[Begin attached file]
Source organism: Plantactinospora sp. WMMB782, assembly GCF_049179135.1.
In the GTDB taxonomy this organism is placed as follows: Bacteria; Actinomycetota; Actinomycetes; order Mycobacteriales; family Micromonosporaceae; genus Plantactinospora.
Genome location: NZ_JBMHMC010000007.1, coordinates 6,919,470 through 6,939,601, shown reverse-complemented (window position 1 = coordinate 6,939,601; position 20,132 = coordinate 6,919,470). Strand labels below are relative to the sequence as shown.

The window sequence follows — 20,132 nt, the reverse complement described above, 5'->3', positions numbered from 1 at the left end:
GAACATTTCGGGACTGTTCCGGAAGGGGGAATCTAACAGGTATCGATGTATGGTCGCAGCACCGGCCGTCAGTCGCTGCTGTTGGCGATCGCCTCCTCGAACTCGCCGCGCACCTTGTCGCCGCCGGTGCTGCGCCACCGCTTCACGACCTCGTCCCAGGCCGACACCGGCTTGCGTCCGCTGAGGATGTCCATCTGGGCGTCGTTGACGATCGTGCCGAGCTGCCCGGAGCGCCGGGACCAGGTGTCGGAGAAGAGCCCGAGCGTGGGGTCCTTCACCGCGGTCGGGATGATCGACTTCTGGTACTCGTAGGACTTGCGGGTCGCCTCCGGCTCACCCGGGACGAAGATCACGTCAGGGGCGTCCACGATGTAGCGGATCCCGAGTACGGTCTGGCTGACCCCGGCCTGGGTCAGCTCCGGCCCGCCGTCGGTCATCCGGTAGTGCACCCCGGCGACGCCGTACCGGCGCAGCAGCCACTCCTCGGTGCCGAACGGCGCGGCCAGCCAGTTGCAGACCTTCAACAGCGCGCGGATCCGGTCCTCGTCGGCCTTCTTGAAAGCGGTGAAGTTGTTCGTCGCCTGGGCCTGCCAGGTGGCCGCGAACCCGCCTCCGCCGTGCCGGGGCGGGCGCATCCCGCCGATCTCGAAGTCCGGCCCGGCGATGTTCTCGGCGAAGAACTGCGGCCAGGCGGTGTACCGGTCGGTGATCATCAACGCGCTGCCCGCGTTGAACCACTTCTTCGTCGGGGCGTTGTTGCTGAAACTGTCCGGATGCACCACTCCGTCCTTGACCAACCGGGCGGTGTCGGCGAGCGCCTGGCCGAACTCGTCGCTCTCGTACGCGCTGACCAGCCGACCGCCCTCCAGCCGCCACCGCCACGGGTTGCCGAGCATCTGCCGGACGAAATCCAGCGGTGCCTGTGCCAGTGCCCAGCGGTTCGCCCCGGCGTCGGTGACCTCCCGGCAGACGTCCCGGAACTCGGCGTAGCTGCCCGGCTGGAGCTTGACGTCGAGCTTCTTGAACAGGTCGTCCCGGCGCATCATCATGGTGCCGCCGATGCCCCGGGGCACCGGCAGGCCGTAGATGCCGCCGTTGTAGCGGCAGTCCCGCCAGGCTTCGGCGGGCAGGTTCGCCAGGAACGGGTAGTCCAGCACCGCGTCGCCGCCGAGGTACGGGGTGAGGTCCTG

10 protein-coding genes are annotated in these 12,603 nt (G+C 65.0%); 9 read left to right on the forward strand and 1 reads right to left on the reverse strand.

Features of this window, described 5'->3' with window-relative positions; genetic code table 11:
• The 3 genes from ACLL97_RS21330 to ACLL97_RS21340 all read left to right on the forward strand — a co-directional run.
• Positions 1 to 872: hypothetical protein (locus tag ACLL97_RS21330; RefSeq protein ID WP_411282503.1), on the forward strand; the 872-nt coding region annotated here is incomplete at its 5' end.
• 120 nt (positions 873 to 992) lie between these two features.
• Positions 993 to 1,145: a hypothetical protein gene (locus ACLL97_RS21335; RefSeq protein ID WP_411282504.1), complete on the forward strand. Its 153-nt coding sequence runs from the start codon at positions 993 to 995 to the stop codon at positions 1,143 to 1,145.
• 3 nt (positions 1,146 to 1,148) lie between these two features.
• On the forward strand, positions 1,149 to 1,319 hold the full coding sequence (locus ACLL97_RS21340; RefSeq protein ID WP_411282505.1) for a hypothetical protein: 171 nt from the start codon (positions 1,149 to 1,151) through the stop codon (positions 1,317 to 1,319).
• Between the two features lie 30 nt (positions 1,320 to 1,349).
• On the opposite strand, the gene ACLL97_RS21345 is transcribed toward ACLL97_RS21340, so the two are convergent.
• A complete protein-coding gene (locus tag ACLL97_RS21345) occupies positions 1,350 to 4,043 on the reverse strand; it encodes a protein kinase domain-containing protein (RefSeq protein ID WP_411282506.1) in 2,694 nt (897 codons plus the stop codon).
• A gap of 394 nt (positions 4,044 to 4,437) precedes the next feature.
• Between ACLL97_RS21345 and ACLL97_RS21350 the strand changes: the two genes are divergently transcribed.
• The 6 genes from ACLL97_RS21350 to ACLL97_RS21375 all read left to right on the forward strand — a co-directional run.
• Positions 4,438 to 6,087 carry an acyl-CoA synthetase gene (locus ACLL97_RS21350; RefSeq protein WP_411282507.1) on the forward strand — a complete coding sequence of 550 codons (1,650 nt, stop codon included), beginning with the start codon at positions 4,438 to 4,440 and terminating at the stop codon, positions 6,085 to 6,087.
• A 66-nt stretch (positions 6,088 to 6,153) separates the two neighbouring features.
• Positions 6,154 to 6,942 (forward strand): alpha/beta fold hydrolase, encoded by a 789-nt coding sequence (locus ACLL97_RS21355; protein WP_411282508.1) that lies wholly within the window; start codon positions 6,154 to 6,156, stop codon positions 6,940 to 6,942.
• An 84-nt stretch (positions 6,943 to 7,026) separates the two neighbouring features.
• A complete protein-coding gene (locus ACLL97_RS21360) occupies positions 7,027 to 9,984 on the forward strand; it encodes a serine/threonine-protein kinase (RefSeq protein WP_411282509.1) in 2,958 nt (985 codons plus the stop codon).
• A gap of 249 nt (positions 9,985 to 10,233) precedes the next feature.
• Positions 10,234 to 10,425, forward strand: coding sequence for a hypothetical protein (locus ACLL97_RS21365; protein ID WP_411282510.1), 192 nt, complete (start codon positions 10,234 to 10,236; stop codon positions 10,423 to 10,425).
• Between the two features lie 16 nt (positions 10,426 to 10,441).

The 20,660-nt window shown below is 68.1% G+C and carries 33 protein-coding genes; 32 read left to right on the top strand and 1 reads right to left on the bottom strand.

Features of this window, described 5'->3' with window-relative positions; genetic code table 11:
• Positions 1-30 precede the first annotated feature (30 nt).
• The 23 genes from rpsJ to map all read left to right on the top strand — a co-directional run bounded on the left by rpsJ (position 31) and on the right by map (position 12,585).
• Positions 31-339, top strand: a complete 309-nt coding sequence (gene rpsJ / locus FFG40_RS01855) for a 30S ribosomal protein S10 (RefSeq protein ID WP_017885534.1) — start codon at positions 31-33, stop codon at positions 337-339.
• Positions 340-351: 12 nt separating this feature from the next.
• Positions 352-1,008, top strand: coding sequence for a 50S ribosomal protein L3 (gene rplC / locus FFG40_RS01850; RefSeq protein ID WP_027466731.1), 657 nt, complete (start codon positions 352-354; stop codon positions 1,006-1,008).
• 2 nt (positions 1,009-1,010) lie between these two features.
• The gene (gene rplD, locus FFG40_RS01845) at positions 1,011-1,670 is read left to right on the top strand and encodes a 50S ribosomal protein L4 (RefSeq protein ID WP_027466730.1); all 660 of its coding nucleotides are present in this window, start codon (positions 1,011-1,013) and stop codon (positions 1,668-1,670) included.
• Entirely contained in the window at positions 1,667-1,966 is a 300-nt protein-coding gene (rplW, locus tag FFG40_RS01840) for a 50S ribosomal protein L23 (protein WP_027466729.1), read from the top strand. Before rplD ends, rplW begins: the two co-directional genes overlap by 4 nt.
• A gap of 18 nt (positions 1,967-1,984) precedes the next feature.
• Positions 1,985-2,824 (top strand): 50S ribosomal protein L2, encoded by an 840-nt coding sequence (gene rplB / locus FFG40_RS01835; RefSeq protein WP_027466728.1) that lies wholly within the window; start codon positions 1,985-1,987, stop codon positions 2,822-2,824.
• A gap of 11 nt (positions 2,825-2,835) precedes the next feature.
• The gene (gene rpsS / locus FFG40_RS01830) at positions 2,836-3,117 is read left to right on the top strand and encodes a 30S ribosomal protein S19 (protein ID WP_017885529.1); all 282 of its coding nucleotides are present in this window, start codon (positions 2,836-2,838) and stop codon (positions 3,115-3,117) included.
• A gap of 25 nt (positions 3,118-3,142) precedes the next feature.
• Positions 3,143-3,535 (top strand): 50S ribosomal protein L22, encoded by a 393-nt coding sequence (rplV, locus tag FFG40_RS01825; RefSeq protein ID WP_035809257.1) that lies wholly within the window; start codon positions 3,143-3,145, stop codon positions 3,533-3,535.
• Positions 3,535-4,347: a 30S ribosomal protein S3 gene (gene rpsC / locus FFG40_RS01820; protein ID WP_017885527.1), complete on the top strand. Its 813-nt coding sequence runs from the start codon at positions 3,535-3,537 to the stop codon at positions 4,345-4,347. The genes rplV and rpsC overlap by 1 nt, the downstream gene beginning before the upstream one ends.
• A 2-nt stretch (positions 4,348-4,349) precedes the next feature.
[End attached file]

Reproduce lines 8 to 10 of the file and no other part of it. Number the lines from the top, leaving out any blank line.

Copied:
• The 3 genes from ACLL97_RS21330 to ACLL97_RS21340 all read left to right on the forward strand — a co-directional run.
• Positions 1 to 872: hypothetical protein (locus tag ACLL97_RS21330; RefSeq protein ID WP_411282503.1), on the forward strand; the 872-nt coding region annotated here is incomplete at its 5' end.
• 120 nt (positions 873 to 992) lie between these two features.